pattern where an educated guess, but I had some hints from a couple of
railroad modelers and camouflage scheme from a Czech magazine.
Here you can see how the red color was purposedly left visible at places to simulate a paint job made in a hurry:
And that's how it was:
a long time working on other projects, I resumed the work on this
model. Meanwhile, a great deal of time was spent reading about
weathering techniques. Fortunately, we had endless resources and media
on the subject, but still, it is a long learning curve on pigments,
filters, washes, chipping and all that stuff that didn't exist last
time when I finished a 1/35 model. I'm an old school modeler, and
wanted to try some ready made products like washes and special effects.
confess I was a bit afraid of ruining the model trying something new
(to me), but I prefer to approach this phase being afraid of overdoing
something than ending with those models which look like they remained
70 years under the mud... Fortunately, I made no serious mistakes, but
during the process I had to constantly remind myself the goal of mildly weathering the WR-360, as an operational equipment which hasn't been submitted to much beating.
The basic steps I followed were as follows (I had to go back to some of them occasionally):
1. Airbrush further fading on selected areas using lighter mixes of the camouflage colors.
2. Apply filters using artists oils.
3. Apply flat coat followed by a gentle oils dry-brushing with lighter camouflage colors.
4. Apply pin washes using dark brown oils.
5. Simulate heavy dirt on the undersides.
6. General dusting using enamel paints.
7. Simulate leaks, streaks, and rain marks.
8. Simulate rusted areas using pigments and paint.
9. Paint chipping using a fine brush and acrylic paints.
10. Exposed metal simulated with powdered graphite or a pencil.
And the products primarily used for each step were:
Grinded pastels and pigments (steps 5, 8 and 10): I used earth tones
for dirt and light earth for general dusting. Brands used for pigments
were AK, Mig and CMK. I used AK Dust Effects for the first time. I
tend to use CMK's pigments for mud and heavy dirt because their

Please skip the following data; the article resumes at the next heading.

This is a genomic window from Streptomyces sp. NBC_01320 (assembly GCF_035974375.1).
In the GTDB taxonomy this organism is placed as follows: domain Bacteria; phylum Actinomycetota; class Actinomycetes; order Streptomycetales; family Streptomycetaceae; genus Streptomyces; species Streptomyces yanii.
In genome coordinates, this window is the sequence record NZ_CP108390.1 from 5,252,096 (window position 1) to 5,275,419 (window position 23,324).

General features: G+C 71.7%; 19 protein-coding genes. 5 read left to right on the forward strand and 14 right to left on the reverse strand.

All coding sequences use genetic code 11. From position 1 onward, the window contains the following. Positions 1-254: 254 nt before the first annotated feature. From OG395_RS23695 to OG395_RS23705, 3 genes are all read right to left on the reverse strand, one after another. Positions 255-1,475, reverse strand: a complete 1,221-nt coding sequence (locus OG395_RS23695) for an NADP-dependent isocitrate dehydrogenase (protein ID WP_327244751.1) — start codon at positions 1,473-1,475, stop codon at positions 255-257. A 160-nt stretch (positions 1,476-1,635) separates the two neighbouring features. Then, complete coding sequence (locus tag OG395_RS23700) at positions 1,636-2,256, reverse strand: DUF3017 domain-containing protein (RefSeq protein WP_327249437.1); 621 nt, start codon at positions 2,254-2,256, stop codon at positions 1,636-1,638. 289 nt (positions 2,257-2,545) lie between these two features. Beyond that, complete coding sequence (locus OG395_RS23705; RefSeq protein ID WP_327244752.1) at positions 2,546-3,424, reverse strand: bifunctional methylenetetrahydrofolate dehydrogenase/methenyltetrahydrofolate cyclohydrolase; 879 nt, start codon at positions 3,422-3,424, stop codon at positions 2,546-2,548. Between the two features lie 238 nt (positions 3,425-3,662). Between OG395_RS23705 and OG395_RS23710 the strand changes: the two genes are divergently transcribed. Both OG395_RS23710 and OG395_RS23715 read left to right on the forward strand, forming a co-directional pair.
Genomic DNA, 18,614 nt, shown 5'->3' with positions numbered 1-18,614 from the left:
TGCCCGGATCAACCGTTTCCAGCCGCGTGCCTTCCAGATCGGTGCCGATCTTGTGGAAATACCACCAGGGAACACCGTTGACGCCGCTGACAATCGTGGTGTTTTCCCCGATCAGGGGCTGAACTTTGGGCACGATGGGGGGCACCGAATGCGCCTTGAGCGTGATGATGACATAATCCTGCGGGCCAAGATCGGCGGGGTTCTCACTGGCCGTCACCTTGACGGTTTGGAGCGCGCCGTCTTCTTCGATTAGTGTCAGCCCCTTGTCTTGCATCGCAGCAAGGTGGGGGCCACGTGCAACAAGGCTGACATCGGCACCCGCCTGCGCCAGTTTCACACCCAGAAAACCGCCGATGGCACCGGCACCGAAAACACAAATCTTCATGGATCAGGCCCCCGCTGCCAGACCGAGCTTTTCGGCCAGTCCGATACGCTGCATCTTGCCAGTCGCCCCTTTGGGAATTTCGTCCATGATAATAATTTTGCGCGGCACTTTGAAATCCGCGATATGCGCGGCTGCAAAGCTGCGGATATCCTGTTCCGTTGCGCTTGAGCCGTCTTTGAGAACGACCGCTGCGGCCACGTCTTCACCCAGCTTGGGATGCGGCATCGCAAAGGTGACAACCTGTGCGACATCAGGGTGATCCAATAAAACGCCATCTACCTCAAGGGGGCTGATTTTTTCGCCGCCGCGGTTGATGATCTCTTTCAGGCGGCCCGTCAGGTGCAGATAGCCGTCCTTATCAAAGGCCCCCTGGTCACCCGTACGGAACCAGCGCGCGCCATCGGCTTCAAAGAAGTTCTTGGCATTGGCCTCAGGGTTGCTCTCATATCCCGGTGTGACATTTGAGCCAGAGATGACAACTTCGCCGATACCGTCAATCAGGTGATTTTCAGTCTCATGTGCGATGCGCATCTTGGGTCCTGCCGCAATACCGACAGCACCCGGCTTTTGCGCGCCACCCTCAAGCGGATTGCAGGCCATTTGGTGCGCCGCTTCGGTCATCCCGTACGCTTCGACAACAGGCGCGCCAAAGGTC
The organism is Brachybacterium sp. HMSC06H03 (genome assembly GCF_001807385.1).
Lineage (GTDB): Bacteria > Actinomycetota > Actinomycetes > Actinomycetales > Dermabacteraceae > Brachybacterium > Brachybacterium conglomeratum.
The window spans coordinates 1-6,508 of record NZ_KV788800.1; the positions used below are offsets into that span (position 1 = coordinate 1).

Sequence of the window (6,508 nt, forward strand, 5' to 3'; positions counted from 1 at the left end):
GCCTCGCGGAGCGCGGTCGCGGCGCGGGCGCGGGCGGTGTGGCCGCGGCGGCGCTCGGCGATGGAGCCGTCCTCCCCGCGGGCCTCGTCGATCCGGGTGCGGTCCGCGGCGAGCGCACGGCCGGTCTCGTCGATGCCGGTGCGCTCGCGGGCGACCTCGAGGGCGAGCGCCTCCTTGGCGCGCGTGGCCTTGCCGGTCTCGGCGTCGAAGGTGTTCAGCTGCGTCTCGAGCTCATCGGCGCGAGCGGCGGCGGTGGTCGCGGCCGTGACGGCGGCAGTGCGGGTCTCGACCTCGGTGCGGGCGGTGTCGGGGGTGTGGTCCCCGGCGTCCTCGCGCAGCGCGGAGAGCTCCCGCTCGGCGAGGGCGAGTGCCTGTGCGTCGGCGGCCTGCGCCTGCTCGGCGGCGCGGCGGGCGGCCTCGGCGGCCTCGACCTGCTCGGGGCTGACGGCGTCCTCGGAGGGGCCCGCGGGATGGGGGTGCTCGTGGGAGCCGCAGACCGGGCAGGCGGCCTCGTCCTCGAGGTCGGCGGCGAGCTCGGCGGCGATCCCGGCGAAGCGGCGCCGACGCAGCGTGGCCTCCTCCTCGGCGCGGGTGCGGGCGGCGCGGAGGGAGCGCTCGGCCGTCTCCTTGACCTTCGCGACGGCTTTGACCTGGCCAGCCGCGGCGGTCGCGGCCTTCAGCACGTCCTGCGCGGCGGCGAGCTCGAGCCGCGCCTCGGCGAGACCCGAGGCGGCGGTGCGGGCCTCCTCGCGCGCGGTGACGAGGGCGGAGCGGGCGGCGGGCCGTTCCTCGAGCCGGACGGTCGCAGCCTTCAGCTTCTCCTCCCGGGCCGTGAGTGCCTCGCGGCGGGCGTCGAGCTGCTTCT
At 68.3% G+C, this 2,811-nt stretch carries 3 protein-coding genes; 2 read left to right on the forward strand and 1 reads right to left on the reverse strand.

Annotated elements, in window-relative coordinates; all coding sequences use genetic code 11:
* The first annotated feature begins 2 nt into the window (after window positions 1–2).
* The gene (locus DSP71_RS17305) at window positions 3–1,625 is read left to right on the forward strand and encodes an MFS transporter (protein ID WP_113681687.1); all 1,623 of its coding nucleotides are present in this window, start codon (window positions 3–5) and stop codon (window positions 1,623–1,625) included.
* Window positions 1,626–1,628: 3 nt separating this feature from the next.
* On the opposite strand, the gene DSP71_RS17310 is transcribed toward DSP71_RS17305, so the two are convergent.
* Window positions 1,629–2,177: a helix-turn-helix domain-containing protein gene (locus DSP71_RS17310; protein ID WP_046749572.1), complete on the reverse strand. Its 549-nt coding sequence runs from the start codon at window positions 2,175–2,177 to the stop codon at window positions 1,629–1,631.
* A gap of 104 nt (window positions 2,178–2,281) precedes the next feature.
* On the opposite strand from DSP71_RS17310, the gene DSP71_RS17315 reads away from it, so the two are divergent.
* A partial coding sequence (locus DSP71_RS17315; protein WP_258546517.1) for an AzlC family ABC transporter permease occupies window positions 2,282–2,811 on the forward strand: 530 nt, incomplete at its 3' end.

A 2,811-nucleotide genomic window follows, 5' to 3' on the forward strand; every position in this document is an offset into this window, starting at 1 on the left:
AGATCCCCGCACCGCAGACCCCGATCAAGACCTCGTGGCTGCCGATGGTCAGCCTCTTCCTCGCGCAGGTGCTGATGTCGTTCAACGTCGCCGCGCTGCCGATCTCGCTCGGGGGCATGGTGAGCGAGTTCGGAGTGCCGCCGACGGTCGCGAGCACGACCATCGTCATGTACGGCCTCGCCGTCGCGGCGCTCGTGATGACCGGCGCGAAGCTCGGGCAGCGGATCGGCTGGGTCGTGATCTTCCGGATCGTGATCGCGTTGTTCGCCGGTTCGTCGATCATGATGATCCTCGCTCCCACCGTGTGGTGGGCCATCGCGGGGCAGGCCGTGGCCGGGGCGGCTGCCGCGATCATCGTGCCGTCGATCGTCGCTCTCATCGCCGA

pigments are visibly coarser than the other two. I also used pigments
for light rust effects.
B. Diluted enamel for effects (steps 6 and 7). I used AK Streaking Grime, Dust Effects, and oils.
C. Artists oils (steps 2, 3 and 4): Baically Natural Shadow, Gray, and Burnt Sienna oils.
D. Acrylic paint (step 9): Vallejo dark brown and dark grey mixes were used to simulate paint chipping.
7 was applied more heavily on the front and rear of the engine. They
will be further enhanced later on, as I still have to install all the
rust streaks were also applied under the windows, handles and panel
joints. Step 6 was used on horizontal surfaces, particularly the
catwalk on both sides of the engine compartment. At that point, all I
did was to soad the catwalk with AK Dust Effects enamel. Later on these areas will receive chipping, scratching and oil marks:
8. On the top of the WR-360, I wanted to simulate a heavier rust
effect, typical of areas where the metal panel presents a depression or
sag, making the rain water accumulate and trigger the rusting process.
I used the sponge method and acrylic paint to produce a gradation
from light to dark rust colors. Pigments soaked in turpentine helped to blend everything.
I also used the sponge method to chip the paint in the ladder entries and around the chimney:
9 is something that you have to do on several passes. On the first one,
I used a fine pointed brush and Vallejo acrylics to produce chipping
around areas with heavier use/traffic. At that point, I limited
chipping to handles, corners, and ladders. I also chipped the paint
under the engine, pressure vessels and piping. Those will be retouched
later with a red pencil to reveal the red undercoat: